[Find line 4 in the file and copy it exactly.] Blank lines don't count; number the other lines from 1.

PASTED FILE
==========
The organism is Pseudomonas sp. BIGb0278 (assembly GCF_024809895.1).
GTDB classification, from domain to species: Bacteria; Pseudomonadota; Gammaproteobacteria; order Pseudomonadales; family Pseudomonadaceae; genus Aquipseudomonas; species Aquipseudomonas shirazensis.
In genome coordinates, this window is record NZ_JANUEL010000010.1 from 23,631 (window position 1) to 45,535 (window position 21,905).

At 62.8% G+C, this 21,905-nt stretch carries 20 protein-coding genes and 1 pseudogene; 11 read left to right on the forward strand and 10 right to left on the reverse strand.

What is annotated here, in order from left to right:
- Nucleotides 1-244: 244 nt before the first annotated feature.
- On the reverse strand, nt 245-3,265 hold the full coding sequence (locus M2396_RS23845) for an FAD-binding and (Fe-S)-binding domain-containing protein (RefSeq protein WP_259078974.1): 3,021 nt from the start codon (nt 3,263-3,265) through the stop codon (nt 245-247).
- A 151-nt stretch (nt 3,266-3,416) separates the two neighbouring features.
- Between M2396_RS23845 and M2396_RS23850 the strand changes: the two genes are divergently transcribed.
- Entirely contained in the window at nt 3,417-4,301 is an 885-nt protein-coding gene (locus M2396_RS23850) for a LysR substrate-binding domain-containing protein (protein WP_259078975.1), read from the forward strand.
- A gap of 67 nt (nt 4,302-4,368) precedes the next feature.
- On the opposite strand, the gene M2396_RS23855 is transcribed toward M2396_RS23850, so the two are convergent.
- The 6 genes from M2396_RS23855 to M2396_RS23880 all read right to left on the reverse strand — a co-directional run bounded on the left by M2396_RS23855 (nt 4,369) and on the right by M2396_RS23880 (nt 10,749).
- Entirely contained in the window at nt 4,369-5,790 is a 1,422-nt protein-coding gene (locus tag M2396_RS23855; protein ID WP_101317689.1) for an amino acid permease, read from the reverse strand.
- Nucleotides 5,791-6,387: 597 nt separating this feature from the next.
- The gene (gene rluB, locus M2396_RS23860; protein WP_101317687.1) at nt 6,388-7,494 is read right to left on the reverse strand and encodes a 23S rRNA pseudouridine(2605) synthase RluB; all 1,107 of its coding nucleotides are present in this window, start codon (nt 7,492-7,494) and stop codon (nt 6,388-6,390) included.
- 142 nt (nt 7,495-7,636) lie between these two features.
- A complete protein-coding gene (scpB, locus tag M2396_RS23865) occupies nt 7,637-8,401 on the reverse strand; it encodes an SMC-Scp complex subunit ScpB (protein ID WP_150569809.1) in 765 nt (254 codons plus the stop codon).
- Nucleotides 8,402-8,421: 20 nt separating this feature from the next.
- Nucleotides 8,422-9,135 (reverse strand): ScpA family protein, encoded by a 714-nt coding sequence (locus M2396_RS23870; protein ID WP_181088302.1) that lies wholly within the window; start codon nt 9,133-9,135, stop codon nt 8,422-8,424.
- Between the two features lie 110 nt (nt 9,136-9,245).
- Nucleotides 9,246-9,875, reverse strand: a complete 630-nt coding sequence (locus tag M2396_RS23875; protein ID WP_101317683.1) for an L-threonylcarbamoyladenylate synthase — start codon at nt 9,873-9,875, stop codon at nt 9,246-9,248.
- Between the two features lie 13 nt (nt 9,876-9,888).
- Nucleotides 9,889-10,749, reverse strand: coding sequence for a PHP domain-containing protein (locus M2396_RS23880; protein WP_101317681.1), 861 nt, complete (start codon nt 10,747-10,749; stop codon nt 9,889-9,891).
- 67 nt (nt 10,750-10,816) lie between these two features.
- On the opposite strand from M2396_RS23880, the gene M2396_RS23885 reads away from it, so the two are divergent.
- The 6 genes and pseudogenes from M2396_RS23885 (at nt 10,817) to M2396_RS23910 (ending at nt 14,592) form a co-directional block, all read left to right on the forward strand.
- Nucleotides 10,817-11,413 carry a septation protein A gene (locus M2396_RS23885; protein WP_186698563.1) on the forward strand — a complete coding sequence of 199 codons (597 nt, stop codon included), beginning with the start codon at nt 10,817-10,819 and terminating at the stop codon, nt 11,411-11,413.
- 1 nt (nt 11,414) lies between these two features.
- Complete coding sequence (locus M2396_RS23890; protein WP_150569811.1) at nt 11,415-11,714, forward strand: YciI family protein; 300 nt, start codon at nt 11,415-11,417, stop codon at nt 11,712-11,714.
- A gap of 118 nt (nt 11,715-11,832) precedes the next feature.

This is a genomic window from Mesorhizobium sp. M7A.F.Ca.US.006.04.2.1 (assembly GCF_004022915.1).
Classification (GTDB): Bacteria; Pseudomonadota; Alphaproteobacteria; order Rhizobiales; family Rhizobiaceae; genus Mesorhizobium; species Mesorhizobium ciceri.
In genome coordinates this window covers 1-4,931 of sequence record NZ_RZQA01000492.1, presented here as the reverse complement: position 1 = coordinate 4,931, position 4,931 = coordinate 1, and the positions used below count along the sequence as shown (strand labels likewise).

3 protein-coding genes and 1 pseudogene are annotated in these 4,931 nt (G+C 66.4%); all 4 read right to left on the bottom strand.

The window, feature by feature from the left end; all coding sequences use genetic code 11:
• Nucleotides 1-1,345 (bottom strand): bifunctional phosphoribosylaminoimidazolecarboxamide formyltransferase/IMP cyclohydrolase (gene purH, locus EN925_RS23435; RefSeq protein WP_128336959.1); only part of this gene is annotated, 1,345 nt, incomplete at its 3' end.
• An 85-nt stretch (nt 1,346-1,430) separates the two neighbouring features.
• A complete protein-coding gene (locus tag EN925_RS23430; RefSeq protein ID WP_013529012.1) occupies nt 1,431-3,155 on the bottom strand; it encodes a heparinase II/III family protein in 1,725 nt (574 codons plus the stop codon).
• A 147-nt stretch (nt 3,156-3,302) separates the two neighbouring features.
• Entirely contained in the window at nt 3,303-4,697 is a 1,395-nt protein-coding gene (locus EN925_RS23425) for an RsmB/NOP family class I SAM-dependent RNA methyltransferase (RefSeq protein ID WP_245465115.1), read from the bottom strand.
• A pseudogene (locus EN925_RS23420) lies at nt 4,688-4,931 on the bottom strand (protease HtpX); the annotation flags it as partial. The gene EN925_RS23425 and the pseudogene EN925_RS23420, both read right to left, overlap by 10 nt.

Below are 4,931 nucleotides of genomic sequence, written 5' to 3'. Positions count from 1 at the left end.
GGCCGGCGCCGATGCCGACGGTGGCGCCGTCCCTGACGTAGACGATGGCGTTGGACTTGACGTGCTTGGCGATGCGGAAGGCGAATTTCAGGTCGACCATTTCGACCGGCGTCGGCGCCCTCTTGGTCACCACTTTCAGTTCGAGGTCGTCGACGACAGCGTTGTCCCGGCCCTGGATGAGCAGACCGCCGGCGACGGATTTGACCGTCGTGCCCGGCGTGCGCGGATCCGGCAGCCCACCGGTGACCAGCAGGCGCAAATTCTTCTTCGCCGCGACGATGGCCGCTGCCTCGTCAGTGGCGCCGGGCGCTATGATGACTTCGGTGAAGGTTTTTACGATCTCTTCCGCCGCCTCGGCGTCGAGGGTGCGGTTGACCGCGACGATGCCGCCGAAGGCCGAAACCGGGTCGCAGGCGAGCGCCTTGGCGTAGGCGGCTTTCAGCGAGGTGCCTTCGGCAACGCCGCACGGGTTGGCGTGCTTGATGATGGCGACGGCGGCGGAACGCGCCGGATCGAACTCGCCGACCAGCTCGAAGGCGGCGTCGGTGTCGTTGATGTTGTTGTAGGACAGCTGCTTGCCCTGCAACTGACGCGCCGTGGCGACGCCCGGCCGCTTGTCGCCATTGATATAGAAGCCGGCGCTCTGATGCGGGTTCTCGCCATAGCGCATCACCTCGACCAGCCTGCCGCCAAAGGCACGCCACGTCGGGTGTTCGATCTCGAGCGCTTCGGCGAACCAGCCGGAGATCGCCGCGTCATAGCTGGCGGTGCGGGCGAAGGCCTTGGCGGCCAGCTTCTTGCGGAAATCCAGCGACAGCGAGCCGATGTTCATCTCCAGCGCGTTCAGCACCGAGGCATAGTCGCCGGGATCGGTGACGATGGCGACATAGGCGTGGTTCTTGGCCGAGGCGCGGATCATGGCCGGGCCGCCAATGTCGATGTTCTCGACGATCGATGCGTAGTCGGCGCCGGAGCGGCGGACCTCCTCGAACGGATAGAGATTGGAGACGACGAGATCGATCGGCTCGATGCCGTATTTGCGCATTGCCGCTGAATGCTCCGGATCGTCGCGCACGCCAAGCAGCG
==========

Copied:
At 62.8% G+C, this 21,905-nt stretch carries 20 protein-coding genes and 1 pseudogene; 11 read left to right on the forward strand and 10 right to left on the reverse strand.